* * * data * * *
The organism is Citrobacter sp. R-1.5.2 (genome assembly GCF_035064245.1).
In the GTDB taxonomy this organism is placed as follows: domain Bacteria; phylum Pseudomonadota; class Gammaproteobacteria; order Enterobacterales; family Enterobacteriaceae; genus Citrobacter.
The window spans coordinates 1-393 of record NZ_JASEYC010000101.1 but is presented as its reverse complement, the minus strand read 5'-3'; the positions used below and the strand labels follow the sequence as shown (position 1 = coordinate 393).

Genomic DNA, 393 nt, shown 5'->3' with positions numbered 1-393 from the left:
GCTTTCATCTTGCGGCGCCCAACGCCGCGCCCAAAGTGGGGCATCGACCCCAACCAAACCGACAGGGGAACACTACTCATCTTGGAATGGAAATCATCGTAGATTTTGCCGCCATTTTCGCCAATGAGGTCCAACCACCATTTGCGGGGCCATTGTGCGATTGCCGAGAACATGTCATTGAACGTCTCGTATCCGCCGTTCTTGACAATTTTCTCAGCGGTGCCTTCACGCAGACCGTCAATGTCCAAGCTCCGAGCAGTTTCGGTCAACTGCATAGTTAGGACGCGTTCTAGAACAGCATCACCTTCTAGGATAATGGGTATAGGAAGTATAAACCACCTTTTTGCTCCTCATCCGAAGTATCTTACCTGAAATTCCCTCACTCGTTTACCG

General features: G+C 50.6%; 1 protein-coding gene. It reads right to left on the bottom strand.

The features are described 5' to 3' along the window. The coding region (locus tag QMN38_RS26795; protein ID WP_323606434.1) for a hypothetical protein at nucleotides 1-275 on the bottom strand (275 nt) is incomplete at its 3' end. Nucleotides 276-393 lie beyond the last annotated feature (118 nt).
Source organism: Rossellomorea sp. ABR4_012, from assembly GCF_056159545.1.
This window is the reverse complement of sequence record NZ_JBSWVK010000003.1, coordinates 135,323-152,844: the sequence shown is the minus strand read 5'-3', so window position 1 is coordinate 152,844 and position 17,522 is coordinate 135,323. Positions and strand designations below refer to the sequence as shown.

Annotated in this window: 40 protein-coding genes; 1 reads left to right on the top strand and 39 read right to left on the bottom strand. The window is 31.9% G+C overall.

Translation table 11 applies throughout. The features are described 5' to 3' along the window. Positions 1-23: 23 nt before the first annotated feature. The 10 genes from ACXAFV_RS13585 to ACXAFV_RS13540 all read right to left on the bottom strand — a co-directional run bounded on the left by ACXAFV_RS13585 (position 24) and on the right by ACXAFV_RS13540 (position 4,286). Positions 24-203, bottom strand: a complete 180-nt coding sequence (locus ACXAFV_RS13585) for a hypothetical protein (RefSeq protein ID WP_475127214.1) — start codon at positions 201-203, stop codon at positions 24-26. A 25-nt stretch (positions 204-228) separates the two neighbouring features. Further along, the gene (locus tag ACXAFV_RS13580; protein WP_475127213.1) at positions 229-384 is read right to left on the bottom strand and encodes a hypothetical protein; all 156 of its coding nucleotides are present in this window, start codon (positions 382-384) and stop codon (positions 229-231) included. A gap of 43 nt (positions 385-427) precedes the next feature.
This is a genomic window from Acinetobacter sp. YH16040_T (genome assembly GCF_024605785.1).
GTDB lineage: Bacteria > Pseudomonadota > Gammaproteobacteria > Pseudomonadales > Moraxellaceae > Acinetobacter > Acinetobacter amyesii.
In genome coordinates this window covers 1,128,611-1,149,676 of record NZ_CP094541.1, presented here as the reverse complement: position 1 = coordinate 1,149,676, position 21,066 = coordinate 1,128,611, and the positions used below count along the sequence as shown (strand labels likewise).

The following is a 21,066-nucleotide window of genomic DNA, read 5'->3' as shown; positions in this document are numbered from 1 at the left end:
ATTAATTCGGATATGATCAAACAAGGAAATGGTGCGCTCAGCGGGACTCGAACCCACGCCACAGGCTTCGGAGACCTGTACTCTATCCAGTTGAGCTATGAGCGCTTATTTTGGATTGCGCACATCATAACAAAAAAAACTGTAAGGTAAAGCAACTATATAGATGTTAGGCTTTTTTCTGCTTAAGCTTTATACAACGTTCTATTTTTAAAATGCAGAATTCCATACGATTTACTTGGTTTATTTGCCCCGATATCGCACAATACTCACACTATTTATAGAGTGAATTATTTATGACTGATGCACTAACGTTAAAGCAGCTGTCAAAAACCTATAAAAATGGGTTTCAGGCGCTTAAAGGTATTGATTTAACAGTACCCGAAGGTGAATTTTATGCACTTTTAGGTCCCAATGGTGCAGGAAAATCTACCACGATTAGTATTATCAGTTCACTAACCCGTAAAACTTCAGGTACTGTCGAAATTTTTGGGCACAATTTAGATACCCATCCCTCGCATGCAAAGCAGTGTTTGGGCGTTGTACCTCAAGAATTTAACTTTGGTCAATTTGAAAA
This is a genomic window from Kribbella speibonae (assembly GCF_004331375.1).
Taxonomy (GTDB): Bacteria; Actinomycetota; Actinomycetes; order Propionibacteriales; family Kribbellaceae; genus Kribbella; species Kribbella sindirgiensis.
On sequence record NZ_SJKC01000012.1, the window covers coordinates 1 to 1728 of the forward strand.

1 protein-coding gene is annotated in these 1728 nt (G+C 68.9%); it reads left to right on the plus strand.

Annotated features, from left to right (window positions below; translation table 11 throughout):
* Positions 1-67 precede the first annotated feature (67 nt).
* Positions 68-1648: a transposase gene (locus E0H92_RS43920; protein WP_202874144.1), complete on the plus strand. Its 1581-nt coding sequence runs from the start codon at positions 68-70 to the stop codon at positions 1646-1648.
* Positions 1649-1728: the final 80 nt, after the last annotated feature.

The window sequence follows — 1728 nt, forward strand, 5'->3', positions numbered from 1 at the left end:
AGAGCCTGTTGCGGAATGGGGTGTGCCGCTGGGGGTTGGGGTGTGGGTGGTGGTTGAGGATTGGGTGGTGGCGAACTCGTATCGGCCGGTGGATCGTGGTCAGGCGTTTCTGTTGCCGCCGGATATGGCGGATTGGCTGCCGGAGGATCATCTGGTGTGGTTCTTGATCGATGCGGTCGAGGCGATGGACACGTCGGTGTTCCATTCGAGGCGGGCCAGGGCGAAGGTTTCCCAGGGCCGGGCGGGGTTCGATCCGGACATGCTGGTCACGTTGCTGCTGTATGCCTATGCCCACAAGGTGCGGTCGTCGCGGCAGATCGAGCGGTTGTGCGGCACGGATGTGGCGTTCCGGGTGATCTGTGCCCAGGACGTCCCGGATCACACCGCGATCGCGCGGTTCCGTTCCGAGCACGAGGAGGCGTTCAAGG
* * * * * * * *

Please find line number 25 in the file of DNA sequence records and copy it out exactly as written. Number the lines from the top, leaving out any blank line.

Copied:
The window sequence follows — 1728 nt, forward strand, 5'->3', positions numbered from 1 at the left end: